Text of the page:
At a multi-disciplinary risk assessment meeting it was decided to close the property. Coincidentally, the flat that Whymark said he would move into also became available, following its tenant’s death. His friends, now more accepting, facilitated Whymark’s move into the flat. “Although Edwin was quite able, we put in a maximum care package. However, we didn’t want to disable him with the move so the care package gradually decreased over time. Now he has a carer visit twice a day to prepare food, check things are all right and to provide company,” says Luckham.

At a recent visit Luckham’s colleague reports that “Edwin is now appreciating nature. He was saying how much he enjoys sitting outside watching the birds and squirrels and how wonderful the blossom was on the tree outside his window. I got the sense that he had been released from an existence he had endured for 40 years. His legs, which have been problematic for over 20 years, appear to be healing now. He is thriving.”

He concludes: “The difficulty in the whole case has been an over-riding of the client’s wishes, not in a disrespectful way. We heard them but did not act on them. There appeared to be no morally sound solution. We took what constituted good or at least reliable practice. Even so, we were all fortunate. Humans, like social work, have no exact answers.” 

Arguments for risk

  • Change can be scary, especially when you’ve known no different way of living. However, the law was clear that Whymark’s home was unfit for human habitation.
  • In the end it boiled down to making a decision about what was in Whymark’s best interests. As Luckham’s colleague observes: “Although we did know that he wanted to stay, he did say that if he had to go he would, but ideally would like to remain. His friends, who strongly advocated on his behalf, were also the cause of much anxiety through regularly complaining about their perceptions of our intentions.”
  • His GP said that Whymark should be moved because he appeared to have a varicose eczema, where the eczema concentrates around the damaged veins. Whymark often scratched his legs until they bled. In spite of this, the district nurses had withdrawn as he proved unco-operative and they could not treat him. The GP said Whymark’s legs would only heal if he moved out.

Arguments against risk

  • While we might not choose to live in such conditions, Whymark, with sound mind, did. His attachment to the property was strong. He had coped for 40 years. His wife died there – and as he is a man who believes in being guided by spirits, perhaps he felt his wife’s spirit around him.
  • Any move of home for an older person can be traumatic. While recognising that his living conditions might be physically detrimental any such move might damage his mental health and even cause his death.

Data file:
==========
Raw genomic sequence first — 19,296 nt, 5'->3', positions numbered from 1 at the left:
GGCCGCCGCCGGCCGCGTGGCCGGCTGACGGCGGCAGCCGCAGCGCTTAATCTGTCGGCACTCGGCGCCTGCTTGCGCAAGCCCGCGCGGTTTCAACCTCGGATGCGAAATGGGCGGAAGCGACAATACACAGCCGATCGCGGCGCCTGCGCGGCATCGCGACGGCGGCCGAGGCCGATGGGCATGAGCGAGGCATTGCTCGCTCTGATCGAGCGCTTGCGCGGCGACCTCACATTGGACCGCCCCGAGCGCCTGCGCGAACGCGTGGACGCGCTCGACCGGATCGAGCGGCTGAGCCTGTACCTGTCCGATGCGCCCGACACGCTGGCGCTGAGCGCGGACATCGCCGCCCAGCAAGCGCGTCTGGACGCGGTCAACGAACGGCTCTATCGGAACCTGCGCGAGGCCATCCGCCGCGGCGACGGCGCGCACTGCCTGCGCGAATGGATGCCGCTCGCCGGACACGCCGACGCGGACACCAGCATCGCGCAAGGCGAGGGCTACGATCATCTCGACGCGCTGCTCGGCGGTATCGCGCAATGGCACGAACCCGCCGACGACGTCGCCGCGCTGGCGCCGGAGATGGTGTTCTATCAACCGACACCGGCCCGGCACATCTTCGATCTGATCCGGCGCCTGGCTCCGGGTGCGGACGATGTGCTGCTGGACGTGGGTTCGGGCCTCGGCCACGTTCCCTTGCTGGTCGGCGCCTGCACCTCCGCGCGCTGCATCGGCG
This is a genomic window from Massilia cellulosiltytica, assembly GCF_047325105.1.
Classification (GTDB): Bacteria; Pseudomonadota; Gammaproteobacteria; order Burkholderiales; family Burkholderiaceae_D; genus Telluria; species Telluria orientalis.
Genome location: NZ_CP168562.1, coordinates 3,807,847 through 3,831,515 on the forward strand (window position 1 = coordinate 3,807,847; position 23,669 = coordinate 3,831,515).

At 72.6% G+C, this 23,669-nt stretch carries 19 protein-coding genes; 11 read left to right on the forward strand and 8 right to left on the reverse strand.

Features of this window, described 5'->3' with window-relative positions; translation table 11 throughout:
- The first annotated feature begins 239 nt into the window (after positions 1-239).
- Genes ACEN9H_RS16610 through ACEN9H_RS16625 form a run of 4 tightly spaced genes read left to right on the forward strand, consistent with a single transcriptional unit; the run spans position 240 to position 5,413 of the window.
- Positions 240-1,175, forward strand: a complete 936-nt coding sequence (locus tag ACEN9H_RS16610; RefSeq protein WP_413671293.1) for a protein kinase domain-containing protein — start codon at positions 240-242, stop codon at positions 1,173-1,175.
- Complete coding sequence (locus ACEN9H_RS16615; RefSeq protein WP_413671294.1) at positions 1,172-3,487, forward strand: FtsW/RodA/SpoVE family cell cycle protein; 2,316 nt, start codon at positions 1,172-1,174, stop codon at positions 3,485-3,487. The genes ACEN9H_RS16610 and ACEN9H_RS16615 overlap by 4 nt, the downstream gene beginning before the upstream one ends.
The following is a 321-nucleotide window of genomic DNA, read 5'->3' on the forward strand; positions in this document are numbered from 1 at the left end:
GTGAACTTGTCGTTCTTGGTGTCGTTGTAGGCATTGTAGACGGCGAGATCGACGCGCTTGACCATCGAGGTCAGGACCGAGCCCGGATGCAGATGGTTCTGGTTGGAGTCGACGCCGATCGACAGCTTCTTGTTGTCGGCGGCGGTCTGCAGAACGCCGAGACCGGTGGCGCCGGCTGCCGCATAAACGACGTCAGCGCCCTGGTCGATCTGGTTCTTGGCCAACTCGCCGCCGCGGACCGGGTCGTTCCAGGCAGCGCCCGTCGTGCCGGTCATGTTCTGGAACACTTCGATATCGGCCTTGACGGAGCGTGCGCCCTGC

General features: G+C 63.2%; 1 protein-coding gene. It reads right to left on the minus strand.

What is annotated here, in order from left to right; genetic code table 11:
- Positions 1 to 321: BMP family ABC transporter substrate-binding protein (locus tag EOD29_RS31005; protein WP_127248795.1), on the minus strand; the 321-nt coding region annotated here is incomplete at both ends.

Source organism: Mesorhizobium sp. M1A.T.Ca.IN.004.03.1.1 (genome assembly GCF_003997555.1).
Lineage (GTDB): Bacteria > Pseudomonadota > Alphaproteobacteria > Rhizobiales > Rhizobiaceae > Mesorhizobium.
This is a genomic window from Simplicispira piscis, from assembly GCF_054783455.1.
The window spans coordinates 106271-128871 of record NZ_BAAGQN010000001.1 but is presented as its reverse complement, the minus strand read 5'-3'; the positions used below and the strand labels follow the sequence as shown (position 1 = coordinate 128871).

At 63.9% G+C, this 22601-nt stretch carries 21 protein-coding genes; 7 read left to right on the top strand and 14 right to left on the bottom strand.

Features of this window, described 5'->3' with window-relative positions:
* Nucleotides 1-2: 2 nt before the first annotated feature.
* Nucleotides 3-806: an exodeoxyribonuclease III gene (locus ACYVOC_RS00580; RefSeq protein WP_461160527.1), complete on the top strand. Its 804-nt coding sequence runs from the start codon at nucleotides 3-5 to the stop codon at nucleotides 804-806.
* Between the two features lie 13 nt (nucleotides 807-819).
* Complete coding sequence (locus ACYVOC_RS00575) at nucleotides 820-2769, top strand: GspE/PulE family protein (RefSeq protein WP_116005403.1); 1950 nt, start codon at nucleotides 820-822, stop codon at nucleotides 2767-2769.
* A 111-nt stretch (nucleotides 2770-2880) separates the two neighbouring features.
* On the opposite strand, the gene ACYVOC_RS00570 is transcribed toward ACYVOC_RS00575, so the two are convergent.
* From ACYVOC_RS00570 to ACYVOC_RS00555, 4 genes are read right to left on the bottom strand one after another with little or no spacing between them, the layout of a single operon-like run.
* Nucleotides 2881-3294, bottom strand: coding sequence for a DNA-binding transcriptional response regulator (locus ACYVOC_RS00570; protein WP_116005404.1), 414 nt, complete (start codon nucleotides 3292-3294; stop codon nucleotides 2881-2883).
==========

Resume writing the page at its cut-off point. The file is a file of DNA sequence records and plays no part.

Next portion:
• Perhaps more pressure might have been brought to bear on the landlord to improve the physical surroundings. Indeed, if the building was done up Whymark could have moved out during the refurbishment but have been secure in the knowledge that he could return upon completion. However, he had lost a previous tenancy in this same way, so the workers might have had difficulty in winning his trust for any such proposal.

Independent comment   

Caroline Luckham and her colleague are too hard on themselves; they should take a great deal of credit for their handling of a difficult situation, writes Jef Smith.  

The self-critical judgement that “the whole case has been an over-riding of the client’s wishes” ignores the complexity of human aspirations. Whymark’s expectations for what he could get out of life were desperately depressed, the result of a lifetime of deprivation. To try to widen his horizons was not patronising but a genuine attempt to persuade him that a more fulfilling lifestyle was really possible. That final picture of a healthy, thriving old man, taking delight in wildlife and blossom, is proof of how worthwhile was their patience. 

Social work is often about presenting clients with the reality of their position. An element of Edwin’s reality was that  society cannot tolerate extremely poor levels of housing; he needed to be confronted with that fact. The issue was  that the situation he wanted to maintain was unsustainable. Helping him recognise that involved many lengthy discussions and tactful contact with his friends.  

Even the “luck” of the acceptable tenancy becoming vacant conceals calm and thoughtful work. Without close liaison with the housing department the social workers would not have been able to  know about this opportunity; without having gained Whymark’s confidence they would not have known that it provided the perfect way out of his dilemma. 

Jef Smith is a writer, trainer and consultant specialising in the care of older people.